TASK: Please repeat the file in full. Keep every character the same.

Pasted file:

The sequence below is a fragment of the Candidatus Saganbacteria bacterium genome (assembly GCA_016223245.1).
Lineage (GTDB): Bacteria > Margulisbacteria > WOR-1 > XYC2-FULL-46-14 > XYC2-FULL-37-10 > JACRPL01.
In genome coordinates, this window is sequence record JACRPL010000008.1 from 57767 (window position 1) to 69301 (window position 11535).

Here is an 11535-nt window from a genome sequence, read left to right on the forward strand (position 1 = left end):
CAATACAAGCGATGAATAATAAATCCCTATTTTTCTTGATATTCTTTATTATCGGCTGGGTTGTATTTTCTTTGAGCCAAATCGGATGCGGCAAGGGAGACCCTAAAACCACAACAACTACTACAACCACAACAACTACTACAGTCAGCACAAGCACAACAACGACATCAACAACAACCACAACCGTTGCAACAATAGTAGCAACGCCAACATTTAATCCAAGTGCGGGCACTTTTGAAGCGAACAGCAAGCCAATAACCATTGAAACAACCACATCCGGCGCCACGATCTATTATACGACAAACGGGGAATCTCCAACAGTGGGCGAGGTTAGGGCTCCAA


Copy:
The sequence below is a fragment of the Candidatus Saganbacteria bacterium genome (assembly GCA_016223245.1).
Lineage (GTDB): Bacteria > Margulisbacteria > WOR-1 > XYC2-FULL-46-14 > XYC2-FULL-37-10 > JACRPL01.
In genome coordinates, this window is sequence record JACRPL010000008.1 from 57767 (window position 1) to 69301 (window position 11535).

Here is an 11535-nt window from a genome sequence, read left to right on the forward strand (position 1 = left end):
CAATACAAGCGATGAATAATAAATCCCTATTTTTCTTGATATTCTTTATTATCGGCTGGGTTGTATTTTCTTTGAGCCAAATCGGATGCGGCAAGGGAGACCCTAAAACCACAACAACTACTACAACCACAACAACTACTACAGTCAGCACAAGCACAACAACGACATCAACAACAACCACAACCGTTGCAACAATAGTAGCAACGCCAACATTTAATCCAAGTGCGGGCACTTTTGAAGCGAACAGCAAGCCAATAACCATTGAAACAACCACATCCGGCGCCACGATCTATTATACGACAAACGGGGAATCTCCAACAGTGGGCGAGGTTAGGGCTCCAA